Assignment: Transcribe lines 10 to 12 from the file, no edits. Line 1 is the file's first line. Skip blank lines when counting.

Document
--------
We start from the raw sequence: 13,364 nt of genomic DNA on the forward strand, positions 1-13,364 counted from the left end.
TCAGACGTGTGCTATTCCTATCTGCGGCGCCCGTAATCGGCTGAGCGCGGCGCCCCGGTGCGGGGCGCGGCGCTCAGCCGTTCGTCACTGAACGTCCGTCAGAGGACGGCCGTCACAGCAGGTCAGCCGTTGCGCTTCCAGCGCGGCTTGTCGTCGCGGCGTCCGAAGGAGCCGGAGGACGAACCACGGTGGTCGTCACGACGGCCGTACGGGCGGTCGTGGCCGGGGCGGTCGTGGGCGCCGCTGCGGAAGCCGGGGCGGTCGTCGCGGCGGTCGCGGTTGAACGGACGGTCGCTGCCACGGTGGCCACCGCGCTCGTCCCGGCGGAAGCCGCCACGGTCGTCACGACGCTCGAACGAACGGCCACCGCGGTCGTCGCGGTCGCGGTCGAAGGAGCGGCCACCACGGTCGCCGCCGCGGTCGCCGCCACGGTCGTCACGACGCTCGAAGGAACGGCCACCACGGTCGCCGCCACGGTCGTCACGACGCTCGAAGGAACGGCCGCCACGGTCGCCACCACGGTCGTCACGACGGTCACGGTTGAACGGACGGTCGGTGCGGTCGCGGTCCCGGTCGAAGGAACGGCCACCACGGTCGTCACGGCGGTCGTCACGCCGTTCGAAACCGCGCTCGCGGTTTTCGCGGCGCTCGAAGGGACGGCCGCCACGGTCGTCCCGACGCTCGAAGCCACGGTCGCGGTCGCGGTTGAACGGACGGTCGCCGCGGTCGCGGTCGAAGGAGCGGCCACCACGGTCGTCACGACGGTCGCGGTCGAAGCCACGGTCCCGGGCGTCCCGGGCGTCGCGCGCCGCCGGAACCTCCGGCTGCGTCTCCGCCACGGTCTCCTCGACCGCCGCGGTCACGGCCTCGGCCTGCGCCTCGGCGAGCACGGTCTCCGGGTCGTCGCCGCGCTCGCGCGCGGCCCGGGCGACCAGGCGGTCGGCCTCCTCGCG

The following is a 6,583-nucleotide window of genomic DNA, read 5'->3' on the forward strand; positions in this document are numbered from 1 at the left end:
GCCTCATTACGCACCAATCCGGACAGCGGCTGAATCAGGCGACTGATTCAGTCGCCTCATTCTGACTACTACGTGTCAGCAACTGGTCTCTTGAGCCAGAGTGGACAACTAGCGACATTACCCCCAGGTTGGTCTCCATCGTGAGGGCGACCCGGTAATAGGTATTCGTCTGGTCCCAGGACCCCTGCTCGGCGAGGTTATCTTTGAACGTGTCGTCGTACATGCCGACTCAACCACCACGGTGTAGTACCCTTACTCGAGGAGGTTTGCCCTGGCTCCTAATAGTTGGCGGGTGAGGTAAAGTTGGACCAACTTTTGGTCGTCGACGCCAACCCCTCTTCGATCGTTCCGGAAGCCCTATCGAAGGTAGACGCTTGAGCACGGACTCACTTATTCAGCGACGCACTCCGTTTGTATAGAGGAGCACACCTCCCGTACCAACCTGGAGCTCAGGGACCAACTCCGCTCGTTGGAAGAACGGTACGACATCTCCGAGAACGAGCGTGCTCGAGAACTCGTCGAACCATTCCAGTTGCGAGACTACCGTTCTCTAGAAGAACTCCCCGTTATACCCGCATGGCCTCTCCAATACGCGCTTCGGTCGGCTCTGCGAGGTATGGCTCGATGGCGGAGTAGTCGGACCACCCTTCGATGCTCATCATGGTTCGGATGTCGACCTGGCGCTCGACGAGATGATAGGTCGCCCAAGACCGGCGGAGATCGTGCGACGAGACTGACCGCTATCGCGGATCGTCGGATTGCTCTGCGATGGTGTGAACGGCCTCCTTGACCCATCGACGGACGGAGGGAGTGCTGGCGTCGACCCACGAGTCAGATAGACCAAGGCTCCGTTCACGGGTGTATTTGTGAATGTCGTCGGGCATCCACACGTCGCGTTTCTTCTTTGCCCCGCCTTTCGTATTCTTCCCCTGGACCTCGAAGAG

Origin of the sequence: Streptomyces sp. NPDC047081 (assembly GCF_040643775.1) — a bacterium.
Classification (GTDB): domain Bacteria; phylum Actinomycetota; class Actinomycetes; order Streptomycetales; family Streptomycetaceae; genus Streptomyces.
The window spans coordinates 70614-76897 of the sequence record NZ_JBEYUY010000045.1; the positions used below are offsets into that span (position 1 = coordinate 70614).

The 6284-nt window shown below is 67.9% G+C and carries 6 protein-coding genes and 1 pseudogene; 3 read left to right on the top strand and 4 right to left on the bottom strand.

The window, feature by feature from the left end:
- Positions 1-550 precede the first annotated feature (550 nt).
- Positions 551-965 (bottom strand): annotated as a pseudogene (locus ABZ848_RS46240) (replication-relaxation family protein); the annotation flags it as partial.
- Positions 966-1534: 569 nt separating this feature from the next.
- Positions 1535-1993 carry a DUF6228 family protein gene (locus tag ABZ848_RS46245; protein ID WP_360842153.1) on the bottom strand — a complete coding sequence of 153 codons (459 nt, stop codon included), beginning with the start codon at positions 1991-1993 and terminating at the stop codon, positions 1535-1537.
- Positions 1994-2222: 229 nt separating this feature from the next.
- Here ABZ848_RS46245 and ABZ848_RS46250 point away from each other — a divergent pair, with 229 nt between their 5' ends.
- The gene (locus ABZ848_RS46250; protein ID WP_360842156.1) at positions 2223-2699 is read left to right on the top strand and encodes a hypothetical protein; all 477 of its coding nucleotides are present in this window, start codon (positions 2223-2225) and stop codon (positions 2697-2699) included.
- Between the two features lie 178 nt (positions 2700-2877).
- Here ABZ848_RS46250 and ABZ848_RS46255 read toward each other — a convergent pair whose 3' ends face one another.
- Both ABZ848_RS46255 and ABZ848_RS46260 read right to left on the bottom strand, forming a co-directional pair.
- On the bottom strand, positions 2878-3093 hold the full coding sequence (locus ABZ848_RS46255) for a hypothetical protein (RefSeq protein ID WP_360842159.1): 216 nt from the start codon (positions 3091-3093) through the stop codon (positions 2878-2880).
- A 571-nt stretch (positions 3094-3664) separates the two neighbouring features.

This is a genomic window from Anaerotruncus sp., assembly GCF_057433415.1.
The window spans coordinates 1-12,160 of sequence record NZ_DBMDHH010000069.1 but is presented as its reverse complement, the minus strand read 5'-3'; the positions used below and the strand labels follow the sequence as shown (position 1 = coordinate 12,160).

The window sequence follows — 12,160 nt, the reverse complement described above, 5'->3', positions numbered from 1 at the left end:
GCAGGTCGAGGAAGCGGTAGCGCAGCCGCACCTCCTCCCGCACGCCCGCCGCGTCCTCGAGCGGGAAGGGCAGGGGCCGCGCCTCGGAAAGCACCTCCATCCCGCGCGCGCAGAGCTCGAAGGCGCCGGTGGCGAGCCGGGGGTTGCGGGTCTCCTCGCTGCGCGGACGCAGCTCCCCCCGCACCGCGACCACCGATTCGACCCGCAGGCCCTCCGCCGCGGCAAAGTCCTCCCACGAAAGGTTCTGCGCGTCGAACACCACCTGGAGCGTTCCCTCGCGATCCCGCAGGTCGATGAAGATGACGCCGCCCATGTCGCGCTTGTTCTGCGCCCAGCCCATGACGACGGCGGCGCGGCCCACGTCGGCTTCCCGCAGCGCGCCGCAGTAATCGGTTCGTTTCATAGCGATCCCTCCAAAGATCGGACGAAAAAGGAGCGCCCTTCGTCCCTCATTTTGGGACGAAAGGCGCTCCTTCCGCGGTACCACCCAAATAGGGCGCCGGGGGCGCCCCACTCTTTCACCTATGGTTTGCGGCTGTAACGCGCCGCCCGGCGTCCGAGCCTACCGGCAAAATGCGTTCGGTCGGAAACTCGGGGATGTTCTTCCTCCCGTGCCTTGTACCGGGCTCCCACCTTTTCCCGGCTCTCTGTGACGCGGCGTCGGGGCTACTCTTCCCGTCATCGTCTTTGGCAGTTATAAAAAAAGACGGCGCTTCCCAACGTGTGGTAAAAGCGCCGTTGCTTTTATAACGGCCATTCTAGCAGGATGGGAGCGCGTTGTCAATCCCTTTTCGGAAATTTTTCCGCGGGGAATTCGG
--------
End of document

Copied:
- Positions 1-550 precede the first annotated feature (550 nt).
- Positions 551-965 (bottom strand): annotated as a pseudogene (locus ABZ848_RS46240) (replication-relaxation family protein); the annotation flags it as partial.
- Positions 966-1534: 569 nt separating this feature from the next.